“He wants you to put the lights and sirens on”  I said nodding in the direction of the car.  Suddenly the police man started to laugh “Oh I get it, he was saying nee naaa and asking me to flash the lights”  Then suddenly and without warning he cupped his hands together and ‘Nee naad’  so loudly and realistically that  John and I both jumped out of our skins but rewarded him a well deserved round of applause.  He got a bit carried away with his virtuoso performance and continued to ‘Nee Naa’ inspite of receiving strange looks from passers by. John thought was hilarious.

The policeman then went round to Johns side of the car so he could have a chat with him instead of leaning in through my window. John obliged by opening the window, “Hah peas mummy yes ok” he asked as he tried to pull the policeman’s cap off his head. I think he has taken a fancy to your hat I explained as John pointed to his head and then at the cap. “Here you are John” obliged the policeman as he plonked his hat on Johns head and pulled it down over his eyes. Johns squealed, bounced and giggled with delight. “Be good for your mum now John, ok” he said retrieving his hat before turning to me. “Now then about the seatbelt, he should be wearing it at all times but in situations like yours we are flexible. Looks like you have enough to contend with love. I will say one thing though, it’s not good getting your head slapped while your driving, maybe come up with an alternative eh?” I just nodded, what could I say he was absolutely right. “I will, I promise, thank you for being so understanding.” Right on cue, John slapped my head and shouted ‘Lie Lie nana’.  I gave the policeman an extra special smile as I drove off.

The next time he had a brush with the law was a couple of years later when he was out with his one of his carers from an agency. They were all wonderful and we couldn’t have managed without them. They would take John out to have a trip on the ferry or over to Liverpool for a couple of hours three times a week, this gave his dad and I a much needed break and some time for eachother. However John could be temperamental in his younger days and if things didn’t go his way he would lash out. Anyway apparently he spotted a bus that he often went on but this time the bus was going straight back to the depot. The the carer tried to explain to John that he couldn’t go on the bus. To John this didn’t make sense, the bus was there with ‘The man’ sat behind the wheel as normal, so why couldn’t he get on? He was allowed on every other time so why not now? All perfectly logical to John, all very difficult to explain for the carer. John became more and more wound up and as they crossed the road John suddenly lashed out and hit her.  Fortunately there was a police car parked across the road and what they saw was a big lad hitting a girl so they ran accross the road to break up what they assumed was a domestic incident.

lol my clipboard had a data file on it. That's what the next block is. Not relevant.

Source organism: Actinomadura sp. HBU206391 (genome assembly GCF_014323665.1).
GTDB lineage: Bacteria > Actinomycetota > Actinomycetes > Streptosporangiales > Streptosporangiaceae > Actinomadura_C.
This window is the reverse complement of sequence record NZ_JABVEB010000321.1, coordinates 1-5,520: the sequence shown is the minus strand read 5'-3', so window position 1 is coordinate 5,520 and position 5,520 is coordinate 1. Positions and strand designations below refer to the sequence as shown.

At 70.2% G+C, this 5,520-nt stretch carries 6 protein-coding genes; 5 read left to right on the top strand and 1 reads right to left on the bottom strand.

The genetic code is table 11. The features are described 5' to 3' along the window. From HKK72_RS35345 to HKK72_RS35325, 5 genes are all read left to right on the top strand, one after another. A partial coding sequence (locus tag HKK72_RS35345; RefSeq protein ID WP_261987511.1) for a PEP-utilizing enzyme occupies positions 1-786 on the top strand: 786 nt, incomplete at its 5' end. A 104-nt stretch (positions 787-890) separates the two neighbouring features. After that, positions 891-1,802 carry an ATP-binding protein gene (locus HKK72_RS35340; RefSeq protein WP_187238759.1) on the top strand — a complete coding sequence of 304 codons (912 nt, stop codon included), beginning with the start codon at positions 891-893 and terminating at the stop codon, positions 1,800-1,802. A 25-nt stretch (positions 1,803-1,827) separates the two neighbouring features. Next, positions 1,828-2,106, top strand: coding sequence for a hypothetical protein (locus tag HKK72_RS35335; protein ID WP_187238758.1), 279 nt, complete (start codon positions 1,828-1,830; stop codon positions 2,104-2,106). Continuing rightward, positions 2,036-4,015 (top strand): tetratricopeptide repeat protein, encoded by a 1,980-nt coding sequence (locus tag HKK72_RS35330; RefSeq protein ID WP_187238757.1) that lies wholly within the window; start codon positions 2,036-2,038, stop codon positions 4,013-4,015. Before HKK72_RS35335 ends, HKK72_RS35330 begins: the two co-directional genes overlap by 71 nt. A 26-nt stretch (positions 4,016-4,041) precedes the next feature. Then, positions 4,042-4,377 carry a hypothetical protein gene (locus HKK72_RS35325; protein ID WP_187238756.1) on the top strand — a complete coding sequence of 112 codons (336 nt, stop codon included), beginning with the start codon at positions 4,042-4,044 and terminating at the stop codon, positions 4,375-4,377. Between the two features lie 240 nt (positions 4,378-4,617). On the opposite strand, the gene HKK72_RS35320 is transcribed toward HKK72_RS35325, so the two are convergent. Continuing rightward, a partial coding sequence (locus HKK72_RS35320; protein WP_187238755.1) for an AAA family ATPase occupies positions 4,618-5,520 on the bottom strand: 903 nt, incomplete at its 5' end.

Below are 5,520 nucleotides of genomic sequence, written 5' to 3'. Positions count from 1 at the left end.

The first we knew about it was when a police car pulled up in the drive with all the lights going but no sirens. John was in the back being entertained by one of the policemen and having a fantastic time. They explained what had happened, assuring us that as soon as they got to John and the carer they realised he had special needs. They had been fantastic, made sure she was ok before allowing her to drive herself home and then they drove John home the long way round via New Brighton, because they could tell how much he was loving being in the police car and they wanted him to have a bit of fun to make up for his disappointment over the bus. They had demonstrated an amazing insight into Johns needs and I can never thank them enough. They even agreed to the flashing lights once or twice.

We were so grateful for their kindness and for the way they dealt with the situation, it could have been so much worse. John was calm, happy and clearly felt safe in their company. The two officers made sure we were ok too as it had been a bit of a shock. Of the many things John’s dad and I worried about what we might face as John got older, our boy being brought home in a police car wasn’t one of them!

Once the officers established that we were all ok they both gave John a big hug and jumped back into the car. We waved them off from the end of the drive with John jumping up and down and letting everyone know in a very loud voice, that his Nana was a liar. As the car sped away the blue lights flashed for one last time and the neighbours curtains twitched violently as they wondered what on earth had been going on in ‘The mad house’ this time.

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3 thoughts on “It’s A Fair Cop

  1. Oh Julie I love this post. It reinforces everything I believed in during my career, that just by being there sometimes we could make a difference. I saw huge developments over the years towards educating and training police officers in the needs and understanding of situations just like this. I worked with a wonderful guy who also had an autistic son, he brought so much to his Specialist role because of his personal experiences….in turn we took a great deal from him which I think made us all better Officers. Sending you a big hug Gina x

  2. A brilliant read as ever.
    The police come in for a lot of unfair criticism. My step sister has a son with Downs Syndrome, when he was about 10 he managed to get himself onto the rear parcel shelf of the car and Gill was pulled over. The officer didn’t realise initial that Graeme had Downs and told Gill that he was to get back in his seat immediately, her reply was “if you think you can get him back in his seat be my guest” The Officer sent her on her way and wished her well with Graeme still on the parcel shelf!

  3. Pingback: It’s A Fair Cop – Julie Ellsmoor on autism and the police - Autism Daily Newscast